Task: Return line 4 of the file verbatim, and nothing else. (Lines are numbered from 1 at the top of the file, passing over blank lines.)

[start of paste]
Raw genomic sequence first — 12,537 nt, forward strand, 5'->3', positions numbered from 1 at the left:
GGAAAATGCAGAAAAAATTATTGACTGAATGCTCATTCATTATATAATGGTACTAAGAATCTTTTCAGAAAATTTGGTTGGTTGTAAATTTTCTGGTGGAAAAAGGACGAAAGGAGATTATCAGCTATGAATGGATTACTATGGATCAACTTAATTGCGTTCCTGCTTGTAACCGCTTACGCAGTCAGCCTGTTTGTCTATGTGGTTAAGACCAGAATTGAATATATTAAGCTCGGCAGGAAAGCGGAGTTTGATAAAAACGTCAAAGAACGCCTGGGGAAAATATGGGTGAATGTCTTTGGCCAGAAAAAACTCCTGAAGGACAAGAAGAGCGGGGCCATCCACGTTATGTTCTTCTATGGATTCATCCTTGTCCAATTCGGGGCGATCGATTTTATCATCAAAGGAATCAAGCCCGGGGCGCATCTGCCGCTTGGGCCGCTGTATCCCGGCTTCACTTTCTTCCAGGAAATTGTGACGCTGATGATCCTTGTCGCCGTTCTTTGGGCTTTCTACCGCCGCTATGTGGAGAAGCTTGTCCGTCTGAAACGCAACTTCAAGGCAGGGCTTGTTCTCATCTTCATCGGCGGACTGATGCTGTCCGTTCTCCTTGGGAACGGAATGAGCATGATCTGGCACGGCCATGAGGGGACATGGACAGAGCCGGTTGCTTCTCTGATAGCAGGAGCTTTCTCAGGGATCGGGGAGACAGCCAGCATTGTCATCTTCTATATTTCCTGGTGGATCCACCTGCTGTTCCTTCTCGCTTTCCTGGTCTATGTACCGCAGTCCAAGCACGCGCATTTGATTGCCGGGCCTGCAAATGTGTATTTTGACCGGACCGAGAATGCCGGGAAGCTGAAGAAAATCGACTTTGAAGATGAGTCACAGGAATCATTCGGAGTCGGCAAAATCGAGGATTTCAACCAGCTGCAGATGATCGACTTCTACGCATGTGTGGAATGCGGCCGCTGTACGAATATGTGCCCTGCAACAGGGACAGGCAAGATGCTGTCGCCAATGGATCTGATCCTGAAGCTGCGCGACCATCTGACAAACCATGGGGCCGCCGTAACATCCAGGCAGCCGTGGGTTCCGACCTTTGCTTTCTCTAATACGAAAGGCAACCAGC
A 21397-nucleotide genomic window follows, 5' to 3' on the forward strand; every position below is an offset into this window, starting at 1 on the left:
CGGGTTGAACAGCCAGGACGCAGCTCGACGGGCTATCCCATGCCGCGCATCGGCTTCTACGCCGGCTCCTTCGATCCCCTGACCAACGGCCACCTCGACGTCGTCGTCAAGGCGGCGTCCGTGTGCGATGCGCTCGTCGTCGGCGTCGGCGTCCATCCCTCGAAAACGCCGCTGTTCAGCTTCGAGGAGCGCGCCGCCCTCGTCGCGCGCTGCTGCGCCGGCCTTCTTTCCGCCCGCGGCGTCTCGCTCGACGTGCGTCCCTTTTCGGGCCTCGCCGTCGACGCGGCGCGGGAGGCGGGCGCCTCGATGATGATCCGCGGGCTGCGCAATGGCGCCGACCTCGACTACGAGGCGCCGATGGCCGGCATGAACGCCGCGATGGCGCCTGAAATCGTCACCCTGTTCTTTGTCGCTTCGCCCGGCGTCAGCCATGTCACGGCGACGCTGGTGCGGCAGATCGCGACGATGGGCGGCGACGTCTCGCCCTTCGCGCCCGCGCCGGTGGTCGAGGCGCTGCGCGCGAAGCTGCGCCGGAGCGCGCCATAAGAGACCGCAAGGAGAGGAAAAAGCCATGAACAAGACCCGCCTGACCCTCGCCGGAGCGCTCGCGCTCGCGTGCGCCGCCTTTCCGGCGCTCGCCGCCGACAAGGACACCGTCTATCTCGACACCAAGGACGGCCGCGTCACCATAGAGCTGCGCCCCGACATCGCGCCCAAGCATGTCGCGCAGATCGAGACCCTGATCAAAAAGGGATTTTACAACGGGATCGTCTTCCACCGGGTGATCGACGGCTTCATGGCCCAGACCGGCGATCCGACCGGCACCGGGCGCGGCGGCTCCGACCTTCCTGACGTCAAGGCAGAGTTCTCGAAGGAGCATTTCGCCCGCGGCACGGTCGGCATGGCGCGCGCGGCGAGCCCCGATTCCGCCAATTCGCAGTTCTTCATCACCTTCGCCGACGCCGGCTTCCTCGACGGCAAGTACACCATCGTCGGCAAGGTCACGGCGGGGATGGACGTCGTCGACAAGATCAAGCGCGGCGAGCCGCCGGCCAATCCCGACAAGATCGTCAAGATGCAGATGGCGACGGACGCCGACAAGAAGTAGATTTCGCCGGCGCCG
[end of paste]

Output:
CGGGTTGAACAGCCAGGACGCAGCTCGACGGGCTATCCCATGCCGCGCATCGGCTTCTACGCCGGCTCCTTCGATCCCCTGACCAACGGCCACCTCGACGTCGTCGTCAAGGCGGCGTCCGTGTGCGATGCGCTCGTCGTCGGCGTCGGCGTCCATCCCTCGAAAACGCCGCTGTTCAGCTTCGAGGAGCGCGCCGCCCTCGTCGCGCGCTGCTGCGCCGGCCTTCTTTCCGCCCGCGGCGTCTCGCTCGACGTGCGTCCCTTTTCGGGCCTCGCCGTCGACGCGGCGCGGGAGGCGGGCGCCTCGATGATGATCCGCGGGCTGCGCAATGGCGCCGACCTCGACTACGAGGCGCCGATGGCCGGCATGAACGCCGCGATGGCGCCTGAAATCGTCACCCTGTTCTTTGTCGCTTCGCCCGGCGTCAGCCATGTCACGGCGACGCTGGTGCGGCAGATCGCGACGATGGGCGGCGACGTCTCGCCCTTCGCGCCCGCGCCGGTGGTCGAGGCGCTGCGCGCGAAGCTGCGCCGGAGCGCGCCATAAGAGACCGCAAGGAGAGGAAAAAGCCATGAACAAGACCCGCCTGACCCTCGCCGGAGCGCTCGCGCTCGCGTGCGCCGCCTTTCCGGCGCTCGCCGCCGACAAGGACACCGTCTATCTCGACACCAAGGACGGCCGCGTCACCATAGAGCTGCGCCCCGACATCGCGCCCAAGCATGTCGCGCAGATCGAGACCCTGATCAAAAAGGGATTTTACAACGGGATCGTCTTCCACCGGGTGATCGACGGCTTCATGGCCCAGACCGGCGATCCGACCGGCACCGGGCGCGGCGGCTCCGACCTTCCTGACGTCAAGGCAGAGTTCTCGAAGGAGCATTTCGCCCGCGGCACGGTCGGCATGGCGCGCGCGGCGAGCCCCGATTCCGCCAATTCGCAGTTCTTCATCACCTTCGCCGACGCCGGCTTCCTCGACGGCAAGTACACCATCGTCGGCAAGGTCACGGCGGGGATGGACGTCGTCGACAAGATCAAGCGCGGCGAGCCGCCGGCCAATCCCGACAAGATCGTCAAGATGCAGATGGCGACGGACGCCGACAAGAAGTAGATTTCGCCGGCGCCG